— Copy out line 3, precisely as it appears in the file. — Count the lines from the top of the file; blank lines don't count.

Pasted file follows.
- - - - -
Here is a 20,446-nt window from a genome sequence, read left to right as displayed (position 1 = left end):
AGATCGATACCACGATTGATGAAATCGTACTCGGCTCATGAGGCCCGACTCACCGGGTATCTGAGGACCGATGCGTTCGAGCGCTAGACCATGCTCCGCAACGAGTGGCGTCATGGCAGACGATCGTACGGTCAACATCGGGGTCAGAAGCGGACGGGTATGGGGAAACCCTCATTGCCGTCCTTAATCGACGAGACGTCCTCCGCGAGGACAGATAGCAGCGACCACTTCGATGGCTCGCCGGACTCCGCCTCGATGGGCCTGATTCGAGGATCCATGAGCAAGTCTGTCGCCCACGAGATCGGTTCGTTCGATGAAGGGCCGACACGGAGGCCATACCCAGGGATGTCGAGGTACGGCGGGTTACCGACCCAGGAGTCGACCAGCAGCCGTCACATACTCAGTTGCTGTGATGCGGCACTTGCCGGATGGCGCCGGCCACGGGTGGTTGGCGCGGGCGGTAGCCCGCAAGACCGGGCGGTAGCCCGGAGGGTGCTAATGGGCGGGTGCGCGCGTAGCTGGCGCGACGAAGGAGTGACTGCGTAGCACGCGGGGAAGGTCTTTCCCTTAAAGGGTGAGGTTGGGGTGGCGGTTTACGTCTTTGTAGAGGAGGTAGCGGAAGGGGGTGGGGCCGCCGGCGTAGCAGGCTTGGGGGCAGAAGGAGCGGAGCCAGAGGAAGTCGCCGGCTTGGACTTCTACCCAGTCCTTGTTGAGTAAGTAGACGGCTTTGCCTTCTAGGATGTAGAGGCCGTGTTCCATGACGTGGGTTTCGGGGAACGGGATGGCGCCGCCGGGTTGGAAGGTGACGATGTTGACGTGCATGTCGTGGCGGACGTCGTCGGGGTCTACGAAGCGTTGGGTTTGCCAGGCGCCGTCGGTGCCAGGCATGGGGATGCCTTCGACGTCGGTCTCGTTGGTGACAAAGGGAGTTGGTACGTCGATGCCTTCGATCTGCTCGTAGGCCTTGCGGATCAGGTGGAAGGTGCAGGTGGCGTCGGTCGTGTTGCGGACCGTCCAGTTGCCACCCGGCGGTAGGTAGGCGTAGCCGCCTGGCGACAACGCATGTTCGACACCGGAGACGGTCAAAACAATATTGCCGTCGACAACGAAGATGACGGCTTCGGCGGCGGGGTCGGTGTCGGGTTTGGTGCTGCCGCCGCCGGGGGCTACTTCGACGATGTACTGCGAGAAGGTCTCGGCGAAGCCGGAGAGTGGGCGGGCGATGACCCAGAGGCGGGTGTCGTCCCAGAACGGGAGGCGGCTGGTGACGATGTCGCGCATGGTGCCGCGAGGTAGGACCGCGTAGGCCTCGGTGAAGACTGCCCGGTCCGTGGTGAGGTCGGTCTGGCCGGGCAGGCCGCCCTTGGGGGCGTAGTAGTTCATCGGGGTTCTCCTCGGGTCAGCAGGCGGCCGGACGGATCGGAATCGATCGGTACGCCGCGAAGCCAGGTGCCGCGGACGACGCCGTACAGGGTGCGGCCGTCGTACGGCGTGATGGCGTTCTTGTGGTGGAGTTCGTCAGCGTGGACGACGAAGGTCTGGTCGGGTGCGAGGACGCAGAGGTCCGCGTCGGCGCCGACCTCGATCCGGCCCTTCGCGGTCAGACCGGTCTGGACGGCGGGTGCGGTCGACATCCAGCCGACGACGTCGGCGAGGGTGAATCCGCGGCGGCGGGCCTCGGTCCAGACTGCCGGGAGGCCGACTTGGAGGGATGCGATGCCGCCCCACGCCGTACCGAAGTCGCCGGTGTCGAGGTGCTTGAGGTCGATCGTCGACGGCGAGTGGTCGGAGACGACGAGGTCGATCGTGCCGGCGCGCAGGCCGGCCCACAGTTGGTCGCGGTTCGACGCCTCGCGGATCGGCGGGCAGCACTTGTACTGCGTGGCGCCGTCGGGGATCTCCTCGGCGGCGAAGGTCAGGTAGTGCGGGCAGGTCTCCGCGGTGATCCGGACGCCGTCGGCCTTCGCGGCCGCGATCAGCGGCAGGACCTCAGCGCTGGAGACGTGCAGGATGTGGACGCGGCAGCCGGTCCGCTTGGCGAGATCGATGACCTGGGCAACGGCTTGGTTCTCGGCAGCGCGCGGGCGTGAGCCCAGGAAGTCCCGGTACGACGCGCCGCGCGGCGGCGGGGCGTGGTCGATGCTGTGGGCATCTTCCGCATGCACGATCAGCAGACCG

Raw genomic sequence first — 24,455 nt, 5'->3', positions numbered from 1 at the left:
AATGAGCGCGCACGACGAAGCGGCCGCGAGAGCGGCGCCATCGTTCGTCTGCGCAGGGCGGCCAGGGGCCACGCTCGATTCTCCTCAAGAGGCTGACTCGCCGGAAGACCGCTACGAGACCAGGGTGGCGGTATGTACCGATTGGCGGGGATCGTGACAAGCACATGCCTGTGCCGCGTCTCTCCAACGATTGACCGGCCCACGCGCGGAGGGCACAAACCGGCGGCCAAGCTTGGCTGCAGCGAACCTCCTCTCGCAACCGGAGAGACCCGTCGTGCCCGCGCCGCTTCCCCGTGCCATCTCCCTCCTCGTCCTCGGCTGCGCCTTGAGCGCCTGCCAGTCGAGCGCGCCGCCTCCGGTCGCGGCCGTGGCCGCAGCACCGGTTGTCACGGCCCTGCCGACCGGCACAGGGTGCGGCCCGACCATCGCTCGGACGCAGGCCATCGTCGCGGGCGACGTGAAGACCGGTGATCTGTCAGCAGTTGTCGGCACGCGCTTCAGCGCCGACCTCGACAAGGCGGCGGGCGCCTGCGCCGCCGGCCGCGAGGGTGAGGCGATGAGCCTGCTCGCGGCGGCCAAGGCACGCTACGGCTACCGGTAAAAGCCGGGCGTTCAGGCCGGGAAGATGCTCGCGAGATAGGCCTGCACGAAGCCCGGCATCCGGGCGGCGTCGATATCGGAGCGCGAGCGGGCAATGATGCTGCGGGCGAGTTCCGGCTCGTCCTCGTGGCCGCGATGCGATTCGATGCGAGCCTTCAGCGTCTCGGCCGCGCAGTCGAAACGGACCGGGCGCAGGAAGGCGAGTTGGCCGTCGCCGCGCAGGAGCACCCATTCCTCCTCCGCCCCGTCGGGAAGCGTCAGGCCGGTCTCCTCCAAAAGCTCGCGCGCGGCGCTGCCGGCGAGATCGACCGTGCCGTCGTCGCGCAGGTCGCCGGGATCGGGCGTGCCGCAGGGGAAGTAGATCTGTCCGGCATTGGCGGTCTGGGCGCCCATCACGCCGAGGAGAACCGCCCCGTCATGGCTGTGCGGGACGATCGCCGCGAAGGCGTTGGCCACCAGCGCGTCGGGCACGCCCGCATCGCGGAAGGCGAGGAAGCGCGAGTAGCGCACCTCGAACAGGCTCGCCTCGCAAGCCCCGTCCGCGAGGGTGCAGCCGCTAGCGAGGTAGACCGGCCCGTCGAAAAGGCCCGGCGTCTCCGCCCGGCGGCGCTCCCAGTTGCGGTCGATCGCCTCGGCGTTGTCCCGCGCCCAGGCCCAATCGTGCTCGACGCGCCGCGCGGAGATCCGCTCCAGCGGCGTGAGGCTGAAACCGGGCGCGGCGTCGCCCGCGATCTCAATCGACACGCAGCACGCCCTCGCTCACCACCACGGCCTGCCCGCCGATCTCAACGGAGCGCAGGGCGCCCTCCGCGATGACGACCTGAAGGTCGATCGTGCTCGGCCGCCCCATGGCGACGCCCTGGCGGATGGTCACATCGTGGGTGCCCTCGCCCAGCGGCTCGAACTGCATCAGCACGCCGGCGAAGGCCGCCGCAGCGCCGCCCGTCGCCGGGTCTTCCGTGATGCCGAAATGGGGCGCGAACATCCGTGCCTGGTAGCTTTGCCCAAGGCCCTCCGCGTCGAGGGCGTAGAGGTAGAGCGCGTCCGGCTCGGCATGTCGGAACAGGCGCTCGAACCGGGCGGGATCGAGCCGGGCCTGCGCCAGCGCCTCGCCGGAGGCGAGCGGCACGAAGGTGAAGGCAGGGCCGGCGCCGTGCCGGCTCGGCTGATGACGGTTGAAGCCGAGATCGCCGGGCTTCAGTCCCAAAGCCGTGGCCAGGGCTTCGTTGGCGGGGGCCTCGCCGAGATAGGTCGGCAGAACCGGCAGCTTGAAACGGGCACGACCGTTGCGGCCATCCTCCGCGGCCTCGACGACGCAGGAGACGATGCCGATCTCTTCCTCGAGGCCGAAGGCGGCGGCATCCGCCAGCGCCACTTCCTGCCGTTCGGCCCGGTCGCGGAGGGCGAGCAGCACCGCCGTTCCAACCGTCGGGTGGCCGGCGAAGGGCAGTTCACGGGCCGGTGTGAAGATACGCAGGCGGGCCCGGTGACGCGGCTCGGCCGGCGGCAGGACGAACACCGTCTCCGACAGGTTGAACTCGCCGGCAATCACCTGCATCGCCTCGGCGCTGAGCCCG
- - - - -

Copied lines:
Raw genomic sequence first — 24,455 nt, 5'->3', positions numbered from 1 at the left: